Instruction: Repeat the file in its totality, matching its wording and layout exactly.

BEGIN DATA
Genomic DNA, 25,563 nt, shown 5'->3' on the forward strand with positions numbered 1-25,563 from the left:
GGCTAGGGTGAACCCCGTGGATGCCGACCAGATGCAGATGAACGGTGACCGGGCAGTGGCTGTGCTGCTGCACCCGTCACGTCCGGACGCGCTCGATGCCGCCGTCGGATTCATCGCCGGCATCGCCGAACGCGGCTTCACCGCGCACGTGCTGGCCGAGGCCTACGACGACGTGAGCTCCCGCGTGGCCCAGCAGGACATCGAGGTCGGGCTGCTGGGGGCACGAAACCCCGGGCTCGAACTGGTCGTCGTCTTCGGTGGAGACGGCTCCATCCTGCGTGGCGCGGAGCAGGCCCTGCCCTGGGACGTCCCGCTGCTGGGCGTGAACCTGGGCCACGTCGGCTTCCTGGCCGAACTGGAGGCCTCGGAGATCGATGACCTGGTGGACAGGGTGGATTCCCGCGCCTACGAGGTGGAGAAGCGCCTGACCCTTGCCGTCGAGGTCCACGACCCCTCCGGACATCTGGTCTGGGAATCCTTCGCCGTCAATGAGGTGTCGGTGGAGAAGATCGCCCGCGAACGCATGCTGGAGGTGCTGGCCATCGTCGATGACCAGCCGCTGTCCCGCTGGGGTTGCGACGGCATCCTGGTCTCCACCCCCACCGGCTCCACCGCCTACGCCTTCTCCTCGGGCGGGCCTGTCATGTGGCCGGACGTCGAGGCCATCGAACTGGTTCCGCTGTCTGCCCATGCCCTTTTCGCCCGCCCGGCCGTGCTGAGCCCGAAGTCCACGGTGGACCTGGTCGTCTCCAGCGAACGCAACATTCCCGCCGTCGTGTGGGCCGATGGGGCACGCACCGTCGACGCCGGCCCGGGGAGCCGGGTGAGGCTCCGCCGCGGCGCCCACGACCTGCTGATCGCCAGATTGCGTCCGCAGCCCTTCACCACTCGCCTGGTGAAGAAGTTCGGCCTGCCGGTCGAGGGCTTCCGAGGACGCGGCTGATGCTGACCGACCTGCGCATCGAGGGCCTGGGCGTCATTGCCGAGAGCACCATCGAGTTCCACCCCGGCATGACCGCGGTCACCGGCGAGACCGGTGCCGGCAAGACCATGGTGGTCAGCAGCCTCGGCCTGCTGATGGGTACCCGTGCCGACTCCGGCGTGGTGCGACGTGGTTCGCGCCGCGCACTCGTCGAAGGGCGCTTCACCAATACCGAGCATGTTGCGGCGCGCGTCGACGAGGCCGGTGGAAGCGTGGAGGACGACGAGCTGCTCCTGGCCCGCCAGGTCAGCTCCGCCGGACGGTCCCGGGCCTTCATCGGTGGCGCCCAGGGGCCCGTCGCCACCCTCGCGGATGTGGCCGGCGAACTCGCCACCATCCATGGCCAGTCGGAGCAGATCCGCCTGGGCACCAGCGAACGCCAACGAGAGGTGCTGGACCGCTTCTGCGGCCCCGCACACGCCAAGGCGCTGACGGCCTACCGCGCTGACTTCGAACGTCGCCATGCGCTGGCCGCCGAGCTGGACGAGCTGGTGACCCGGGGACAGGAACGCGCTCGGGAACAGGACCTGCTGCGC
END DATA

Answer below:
Genomic DNA, 25,563 nt, shown 5'->3' on the forward strand with positions numbered 1-25,563 from the left:
GGCTAGGGTGAACCCCGTGGATGCCGACCAGATGCAGATGAACGGTGACCGGGCAGTGGCTGTGCTGCTGCACCCGTCACGTCCGGACGCGCTCGATGCCGCCGTCGGATTCATCGCCGGCATCGCCGAACGCGGCTTCACCGCGCACGTGCTGGCCGAGGCCTACGACGACGTGAGCTCCCGCGTGGCCCAGCAGGACATCGAGGTCGGGCTGCTGGGGGCACGAAACCCCGGGCTCGAACTGGTCGTCGTCTTCGGTGGAGACGGCTCCATCCTGCGTGGCGCGGAGCAGGCCCTGCCCTGGGACGTCCCGCTGCTGGGCGTGAACCTGGGCCACGTCGGCTTCCTGGCCGAACTGGAGGCCTCGGAGATCGATGACCTGGTGGACAGGGTGGATTCCCGCGCCTACGAGGTGGAGAAGCGCCTGACCCTTGCCGTCGAGGTCCACGACCCCTCCGGACATCTGGTCTGGGAATCCTTCGCCGTCAATGAGGTGTCGGTGGAGAAGATCGCCCGCGAACGCATGCTGGAGGTGCTGGCCATCGTCGATGACCAGCCGCTGTCCCGCTGGGGTTGCGACGGCATCCTGGTCTCCACCCCCACCGGCTCCACCGCCTACGCCTTCTCCTCGGGCGGGCCTGTCATGTGGCCGGACGTCGAGGCCATCGAACTGGTTCCGCTGTCTGCCCATGCCCTTTTCGCCCGCCCGGCCGTGCTGAGCCCGAAGTCCACGGTGGACCTGGTCGTCTCCAGCGAACGCAACATTCCCGCCGTCGTGTGGGCCGATGGGGCACGCACCGTCGACGCCGGCCCGGGGAGCCGGGTGAGGCTCCGCCGCGGCGCCCACGACCTGCTGATCGCCAGATTGCGTCCGCAGCCCTTCACCACTCGCCTGGTGAAGAAGTTCGGCCTGCCGGTCGAGGGCTTCCGAGGACGCGGCTGATGCTGACCGACCTGCGCATCGAGGGCCTGGGCGTCATTGCCGAGAGCACCATCGAGTTCCACCCCGGCATGACCGCGGTCACCGGCGAGACCGGTGCCGGCAAGACCATGGTGGTCAGCAGCCTCGGCCTGCTGATGGGTACCCGTGCCGACTCCGGCGTGGTGCGACGTGGTTCGCGCCGCGCACTCGTCGAAGGGCGCTTCACCAATACCGAGCATGTTGCGGCGCGCGTCGACGAGGCCGGTGGAAGCGTGGAGGACGACGAGCTGCTCCTGGCCCGCCAGGTCAGCTCCGCCGGACGGTCCCGGGCCTTCATCGGTGGCGCCCAGGGGCCCGTCGCCACCCTCGCGGATGTGGCCGGCGAACTCGCCACCATCCATGGCCAGTCGGAGCAGATCCGCCTGGGCACCAGCGAACGCCAACGAGAGGTGCTGGACCGCTTCTGCGGCCCCGCACACGCCAAGGCGCTGACGGCCTACCGCGCTGACTTCGAACGTCGCCATGCGCTGGCCGCCGAGCTGGACGAGCTGGTGACCCGGGGACAGGAACGCGCTCGGGAACAGGACCTGCTGCGC